BIM organised a webinar on 27/10/22 to remind Aquaculture Industry members that the Single-Use Plastics Directive (SUP) has not gone away and is going to have massive ramifications for all of us involved in fishing, shellfish farming, seaweed producers and even those involved in fishing at a recreational level.
BIM will be organising a follow-up face to face Meeting on 30th November in Ballybofey, Co Donegal and we will share a link to register for that event once it is available. We would recommend as many people as possible attend on the day.
The background to the Directive is that 80-85% of marine waste is plastic and of that 27% is fishing gear. There is no distinction in the directive between plastics imported for professional or recreational use.
The SUP directive has three main aims that are relevant to gear suppliers:
- The monitoring and reporting on and off the market of fishing and aquaculture gear
- The development of a standard for the circular design of fishing and aquaculture gear
- The implementation of an Extended Producer Responsibility scheme for fishing and aquaculture gear in Ireland by 31 Dec 2024
The first reporting period is 2022 (and then every calendar year). We have until July 2024 to report figures for 2022 to the Commission.
Extended Producer Responsibility Scheme
An ‘Extended Producer Responsibility Scheme’ or EPR must be established by the end of 2023 and anyone producing must be able to prove that they are a member of such a scheme by 21 Dec 2024 in order to be compliant under the legislation. These schemes are based on the ‘producer pays’ principle and so producers will have to cover costs of (for instance) – data gathering / waste management / administration costs / collecting materials & their treatment.
Within the context of the SUP, what is a producer?
With regard to this directive , the definition of “ producer’ is any natural or legal person established in a Member State, another Member State or Third Country that professionally manufactures, fills, sells or imports, irrespective of the selling technique used, including by means of distance contracts…and places on the market of that Member State …fishing or aquaculture gear containing plastic, other than persons carrying out fishing activities as defined [as a fisher in the CFP).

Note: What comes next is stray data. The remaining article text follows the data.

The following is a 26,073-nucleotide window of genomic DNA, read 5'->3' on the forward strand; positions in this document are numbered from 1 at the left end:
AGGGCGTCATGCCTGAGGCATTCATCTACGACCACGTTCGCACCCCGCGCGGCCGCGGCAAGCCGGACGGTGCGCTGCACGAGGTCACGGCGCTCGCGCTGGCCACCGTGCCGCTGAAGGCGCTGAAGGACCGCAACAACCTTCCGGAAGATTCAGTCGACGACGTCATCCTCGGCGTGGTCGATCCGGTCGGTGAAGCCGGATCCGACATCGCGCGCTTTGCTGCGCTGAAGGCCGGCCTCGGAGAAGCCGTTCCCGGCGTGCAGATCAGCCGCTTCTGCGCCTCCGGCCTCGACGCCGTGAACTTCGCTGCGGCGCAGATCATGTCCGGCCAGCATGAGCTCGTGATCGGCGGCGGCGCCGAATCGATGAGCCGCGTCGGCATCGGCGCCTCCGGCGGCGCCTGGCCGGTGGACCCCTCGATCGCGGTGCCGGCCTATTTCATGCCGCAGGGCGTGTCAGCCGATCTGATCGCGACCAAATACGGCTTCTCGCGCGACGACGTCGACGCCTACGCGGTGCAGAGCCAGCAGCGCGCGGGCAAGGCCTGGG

However, if that person ( fisher or farmer) directly imports his own gear, BIM suggests that that person could be considered a producer as that gear is still being placed on the market and will in time come off the market here in Ireland. To date BIM has identified 44 producers in Ireland who satisfy this criteria however this is only an initial list and there are certainly more than this who qualify under this description.
What is crucial at this early stage in discussions is not to create a situation where the market is disrupted, or to inadvertently create an unlevel playing field where some producers are carrying the burden of the new requirements. Everyone needs to be involved, including those people who import their equipment directly. It is likely that just as there are different sizes of businesses affected so too should the EPR have different levels or grades of membership depending on the amount of material they import.
Generally speaking to get started we need to identify:
- Who is supplying the Irish Market?
- What is being supplied?
- What is the weight of material?
- What is being taken off the market, and how?
The Commission is focused on the development of a circular business model for the Industry. Currently the disposal of end-of-life gear is not considered in it’s design. In a circular business model the product; it’s component materials; and it’s ultimate disposal will all be considered at the design stage. While we have all heard of the mantra ‘Reduce, Re-Use, Recycle’, the reality is that enough recycling is being done and the amount of waste created continues to grow. That waste is ending up in our oceans
The meeting on the 30th November in Donegal is being held to discuss the following items:
- Work is currently being done on developing the design standard required by the legislation – CEN466 Circular Design of Fishing & Aquaculture Gear – is this fit for purpose? What should be included?
- How to set up an EPR Scheme for the industry.
- What form will the reporting take, and how will it be calculated?